Introducing TP: A Zero Trust Secure Proxy

November 15, 2023

Over the past few years I’ve been building a significant infrastructure that contains a network with great connectivity, state-of-the-art compute capabilities based on Kubernetes, and a lot of automation to keep it running.

This serves as a great testbed to experiment with and implement all sorts of technologies, including a Zero Trust security model. That’s increasingly more popular today, with many commercial offerings to help enterprises reap its benefits.

As you can see in my previous posts, I have built an ACME CA which I am using to issue TLS and SSH client certificates to all of my devices, such as my laptop. That’s great, but how can I connect to all my services now using these?

I wanted to start with a goal: I can use my laptop in most networks out there, perform any action, such as connecting to internal services, trying things locally, etc. and don’t require a VPN. Although I have one, I want to not have to use it, for as many things as I can get away with. Moreover, taking it one step further, one day be able to remove all special IP addresses from access lists, firewall rules, configuration files, etc.

Every time I need to connect to a service, I should be able to prove my identity and my authorization to do that, no matter where I am. And if possible, passive data collectors on the wire should be none the wiser on what I’m doing.

This is why I built “TP” a few years ago. Although it’s nothing new, I spent the last couple of weeks modifying it significantly and adding some new functionality that I think is blog post worthy :)

What is TP?

TP is a piece of software that listens for connections on TCP port 443, requiring a TLS client certificate to proceed, and then giving the dialer a couple of proxying capabilities:

You can request TP to open a TCP or UDP connection to a destination, and then pass it over to you for direct access. This allows you to connect to e.g. and everyone on the network will see a normal “HTTPS” session with a web server on the Internet.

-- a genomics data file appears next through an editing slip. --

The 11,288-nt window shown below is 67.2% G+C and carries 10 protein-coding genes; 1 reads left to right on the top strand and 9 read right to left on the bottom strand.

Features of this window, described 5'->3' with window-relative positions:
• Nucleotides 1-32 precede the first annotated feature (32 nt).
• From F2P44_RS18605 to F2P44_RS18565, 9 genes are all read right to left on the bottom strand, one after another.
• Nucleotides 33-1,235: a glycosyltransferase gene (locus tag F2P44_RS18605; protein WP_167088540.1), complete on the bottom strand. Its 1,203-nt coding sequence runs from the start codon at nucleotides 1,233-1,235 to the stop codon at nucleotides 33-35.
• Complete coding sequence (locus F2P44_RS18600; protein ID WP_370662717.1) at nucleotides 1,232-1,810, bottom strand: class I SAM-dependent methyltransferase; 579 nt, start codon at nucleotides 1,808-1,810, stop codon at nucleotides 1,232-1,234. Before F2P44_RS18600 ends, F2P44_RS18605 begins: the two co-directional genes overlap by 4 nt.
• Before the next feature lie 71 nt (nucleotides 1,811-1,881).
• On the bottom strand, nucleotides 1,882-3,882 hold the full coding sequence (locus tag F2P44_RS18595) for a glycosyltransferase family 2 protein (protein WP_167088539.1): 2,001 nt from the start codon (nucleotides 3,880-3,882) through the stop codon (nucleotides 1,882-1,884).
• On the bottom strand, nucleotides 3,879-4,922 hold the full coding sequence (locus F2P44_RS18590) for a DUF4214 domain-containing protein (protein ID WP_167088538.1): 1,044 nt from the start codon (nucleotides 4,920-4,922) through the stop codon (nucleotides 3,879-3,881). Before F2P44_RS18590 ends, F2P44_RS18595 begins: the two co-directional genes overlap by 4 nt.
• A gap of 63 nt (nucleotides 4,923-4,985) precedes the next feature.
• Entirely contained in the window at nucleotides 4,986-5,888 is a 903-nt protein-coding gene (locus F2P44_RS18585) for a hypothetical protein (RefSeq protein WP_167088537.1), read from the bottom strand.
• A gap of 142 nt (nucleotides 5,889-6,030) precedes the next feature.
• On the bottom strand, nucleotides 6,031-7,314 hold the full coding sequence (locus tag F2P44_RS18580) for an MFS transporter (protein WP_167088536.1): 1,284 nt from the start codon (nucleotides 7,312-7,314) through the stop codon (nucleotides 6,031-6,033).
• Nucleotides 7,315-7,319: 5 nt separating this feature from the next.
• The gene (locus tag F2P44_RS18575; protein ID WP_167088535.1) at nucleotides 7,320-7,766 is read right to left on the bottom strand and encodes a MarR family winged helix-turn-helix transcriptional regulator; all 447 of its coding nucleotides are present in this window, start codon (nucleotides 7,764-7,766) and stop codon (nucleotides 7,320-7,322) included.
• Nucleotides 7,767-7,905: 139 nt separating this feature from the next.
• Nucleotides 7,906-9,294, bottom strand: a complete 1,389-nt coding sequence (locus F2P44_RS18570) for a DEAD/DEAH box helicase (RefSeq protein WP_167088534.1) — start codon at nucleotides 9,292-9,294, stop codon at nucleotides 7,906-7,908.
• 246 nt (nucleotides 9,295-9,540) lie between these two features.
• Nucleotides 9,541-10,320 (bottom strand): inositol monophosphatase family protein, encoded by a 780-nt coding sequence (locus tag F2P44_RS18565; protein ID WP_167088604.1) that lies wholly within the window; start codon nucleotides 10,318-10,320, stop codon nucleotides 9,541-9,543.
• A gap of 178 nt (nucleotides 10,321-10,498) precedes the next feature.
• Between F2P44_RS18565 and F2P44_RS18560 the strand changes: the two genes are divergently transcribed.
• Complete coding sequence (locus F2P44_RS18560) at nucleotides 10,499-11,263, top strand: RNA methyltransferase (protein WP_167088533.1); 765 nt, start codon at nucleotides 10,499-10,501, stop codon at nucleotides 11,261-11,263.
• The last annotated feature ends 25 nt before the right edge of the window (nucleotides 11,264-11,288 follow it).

You can request it to open a reverse connection. This is similar to services like ngrok, where you can expose a local port to the Internet at large, from anywhere, without any port forwarding, or firewalls, by proxying all the traffic through TP.

The name comes from the words “TLS Proxy”, but it’s more than that: it will authenticate all requests being made, and it will ensure the appropriate credentials are authorized to perform such an action. It essentially acts as an Identity Aware Proxy but for non-HTTP traffic.

A high level overview of TP

This is very useful for cases where a service is really difficult to expose on its own, or would require significant modification or limitations before feeling comfortable to do that. In an ideal world, this wouldn’t be needed, but until we get there, it has to do. What’s an example of such service?


The first use case that TP was created to serve was SSH. I need to be able to remotely administer all of my devices securely. Although the SSH certificates from my previous post go a long way, there are still a few problems:

  • Roaming devices do not always have a public IP address without any firewalls
  • Requiring access from anywhere means all SSH daemons need to be exposed to the open Internet
  • There are public WiFi hotspots or hotel networks out there blocking 22/tcp
  • The TOFU nature of SSH is not ideal

By ssh’ing over TP I can establish a TLS connection on 443/tcp to the closest proxy and then it will take care of patching me through to the server’s SSH port, within my own network or cluster, using any transport protocol I want, transparently.


Does that mean that every time I need to SSH into a server I have to do something like this:

tp-up 1234

and then connect to localhost:1234? No! That would be very bad UX.

Instead, I am taking advantage of SSH’s built in ProxyCommand. Every time you connect somewhere, if you specify this parameter in your command, the ssh binary will run the value of this as a shell command, and instead of making a network connection to the target, it will instead pass all outgoing traffic to this shell command’s stdin, and process incoming traffic from this command’s stdout, all while printing its stderr to the terminal.

An example here with netcat would look like this:

ssh -o ProxyCommand="nc %h %p"

Now instead of connecting directly to, ssh will spawn a nc process with the arguments and 22, and then use that to continue the session. Since netcat simply starts a TCP connection, this won’t do much, but with TP’s client this will send all SSH traffic over the TLS tunnel.